Author, Consultant, Executive Coach - Helping people and organizations grow into desired results

Tuesday, 29 September 2009

Apprentice Australia - Episode 1 review, RWA: Foundation & Force

Summary - an introduction to a series of blog posts that I'll be writing about episodes of the TV series, The Apprentice Australia. Each will include Real-World Applications (RWAs), so you don't have to watch the TV series, or even be in Australia, to benefit from the insights on offer.

The Apprentice Australia kicked off last night. In the next few weeks I'll post a series of comments on the series. I think there's a danger in presenting, as this series can do, primarily the negative and emotionally reactive side of human behaviour in organizations. While it makes for "good" TV, I think it can also have a depressing effect on viewers who may conclude that people are pretty much rubbish all the time and there's not much to be done about it.

I therefore want to use The Apprentice Australia episodes as behavioural "case studies" and, acting in the role of shadow external consultant or coach, offer a useful counterbalance as I share my hypotheses on the group dynamics and individual personality preferences.

I'll going to suggest some ways that things could go differently and more productively if, instead of being in the decidedly unreal world of "reality TV", these people's behaviour were taking place in a real team, in the real world. Each post will therefore offer a Real World Application that you can use even if you don't follow the series or are not in Australia.

The Apprentice format

As anyone who's watched the series in the US or UK will know, the interview process used to find a new Apprentice is necessarily artificial and made-for-"reality"-TV.

Contestants are typically given short timelines to accomplish very broadly-defined tasks, all with the same goal: make maximum cash. For the losing team, it's back to the Boardroom where the knives come out and someone's sent home. In other words, these are "teams" in name only, since in reality each participant looks out for him/herself.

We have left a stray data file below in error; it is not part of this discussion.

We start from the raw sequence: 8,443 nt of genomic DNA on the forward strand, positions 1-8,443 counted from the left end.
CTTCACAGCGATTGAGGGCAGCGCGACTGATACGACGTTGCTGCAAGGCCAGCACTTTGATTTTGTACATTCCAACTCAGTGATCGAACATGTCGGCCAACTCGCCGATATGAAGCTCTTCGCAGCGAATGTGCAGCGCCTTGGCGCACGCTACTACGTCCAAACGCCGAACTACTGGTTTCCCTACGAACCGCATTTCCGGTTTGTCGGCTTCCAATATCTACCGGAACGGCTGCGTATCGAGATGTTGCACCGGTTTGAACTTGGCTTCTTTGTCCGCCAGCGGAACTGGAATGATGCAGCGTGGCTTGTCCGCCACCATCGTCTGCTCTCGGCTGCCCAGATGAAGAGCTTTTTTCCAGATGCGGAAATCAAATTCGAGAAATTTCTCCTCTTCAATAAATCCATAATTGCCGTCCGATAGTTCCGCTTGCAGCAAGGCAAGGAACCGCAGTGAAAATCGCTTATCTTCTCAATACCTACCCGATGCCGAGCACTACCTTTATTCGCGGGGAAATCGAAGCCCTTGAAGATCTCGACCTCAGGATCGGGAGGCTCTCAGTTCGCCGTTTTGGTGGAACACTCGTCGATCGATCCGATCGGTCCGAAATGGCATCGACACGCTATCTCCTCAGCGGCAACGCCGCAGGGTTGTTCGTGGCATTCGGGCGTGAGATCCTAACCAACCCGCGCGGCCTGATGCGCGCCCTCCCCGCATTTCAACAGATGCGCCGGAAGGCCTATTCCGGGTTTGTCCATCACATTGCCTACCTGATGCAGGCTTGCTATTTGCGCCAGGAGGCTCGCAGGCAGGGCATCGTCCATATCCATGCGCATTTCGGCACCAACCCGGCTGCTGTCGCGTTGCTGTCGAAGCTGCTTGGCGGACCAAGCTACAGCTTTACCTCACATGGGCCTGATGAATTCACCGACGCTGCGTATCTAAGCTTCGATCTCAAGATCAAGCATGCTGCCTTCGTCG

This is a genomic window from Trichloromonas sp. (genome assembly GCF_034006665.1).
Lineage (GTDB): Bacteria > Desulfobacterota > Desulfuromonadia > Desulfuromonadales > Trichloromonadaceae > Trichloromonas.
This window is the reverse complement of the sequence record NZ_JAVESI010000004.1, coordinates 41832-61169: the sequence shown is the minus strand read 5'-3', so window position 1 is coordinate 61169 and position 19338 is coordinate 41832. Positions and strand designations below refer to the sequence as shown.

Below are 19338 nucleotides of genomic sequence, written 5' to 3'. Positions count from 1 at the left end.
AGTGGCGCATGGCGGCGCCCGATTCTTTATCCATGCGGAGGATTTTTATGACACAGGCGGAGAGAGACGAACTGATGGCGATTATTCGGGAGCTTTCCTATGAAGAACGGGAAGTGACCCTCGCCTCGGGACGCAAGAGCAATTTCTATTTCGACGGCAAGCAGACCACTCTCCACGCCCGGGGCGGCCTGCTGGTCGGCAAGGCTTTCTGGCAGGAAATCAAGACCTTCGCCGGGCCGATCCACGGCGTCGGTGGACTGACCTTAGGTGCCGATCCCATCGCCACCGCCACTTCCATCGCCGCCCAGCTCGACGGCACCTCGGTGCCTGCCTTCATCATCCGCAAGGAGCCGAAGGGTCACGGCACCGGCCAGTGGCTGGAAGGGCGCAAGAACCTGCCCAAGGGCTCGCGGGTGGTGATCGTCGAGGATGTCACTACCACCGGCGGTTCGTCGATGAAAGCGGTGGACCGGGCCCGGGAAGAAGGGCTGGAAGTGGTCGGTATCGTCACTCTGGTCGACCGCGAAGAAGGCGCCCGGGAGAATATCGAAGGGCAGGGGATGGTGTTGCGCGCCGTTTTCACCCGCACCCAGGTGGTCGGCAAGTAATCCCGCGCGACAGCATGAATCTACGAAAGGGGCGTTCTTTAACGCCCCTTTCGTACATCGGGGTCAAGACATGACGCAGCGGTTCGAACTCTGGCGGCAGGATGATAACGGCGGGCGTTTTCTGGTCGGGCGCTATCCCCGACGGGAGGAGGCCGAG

Welcome to the corporate dogfight pit.

Now, reality TV shows are rarely instructive. So are there any lessons about human behaviour that we as viewers of The Apprentice can learn and relate to our own workplace on a daily basis?

Well I think there are. Despite the artifice of the show, it does offer a prime example of what happens when high-pressure scenarios trigger reactive emotional responses and actions that are not well adapted to the other words, really pretty rubbish and childish behaviour.

The Battle inside your Brain - balance or blowout?

Moment by moment there is a battle being waged inside your brain. Your limbic system (emotional: fast, reactive, habitual) is producing knee-jerk impulses driven by the survival instinct, while your cortical system (cognitive: reasoning, reflective, considerate) is doing its best to apply your brain's vast ability for mental processing to the effort to modulate, consider and channel this tremendous emotional energy into productive and adaptive behaviours.

Or to put it another way: you've got a fast-acting part of you that's a bit like an impulsive child, and a slower, wiser part of you that guides you toward making the smart move...but can often be subverted in times of high stress and perceived threat. Balance is the key; blowouts can also results. The Apprentice interview format specializes in scenarios geared to produce more blowouts than balance, as this week's episode has already shown...

Episode 1 review

This week we were introduced to all 12 contestants along with the Boss, Australian businessman Mark Bouris, and his two advisors in the series, Diane Stone and Brad Seymour.

As a relatively new arrival in Australia I'm not familiar with the track record of either Mr. Bouris or his advisors (one an ex-footie player, the other his PA). So in this post I'll just look at what happened with the losing team and who heard the famous phrase, "You're fired!"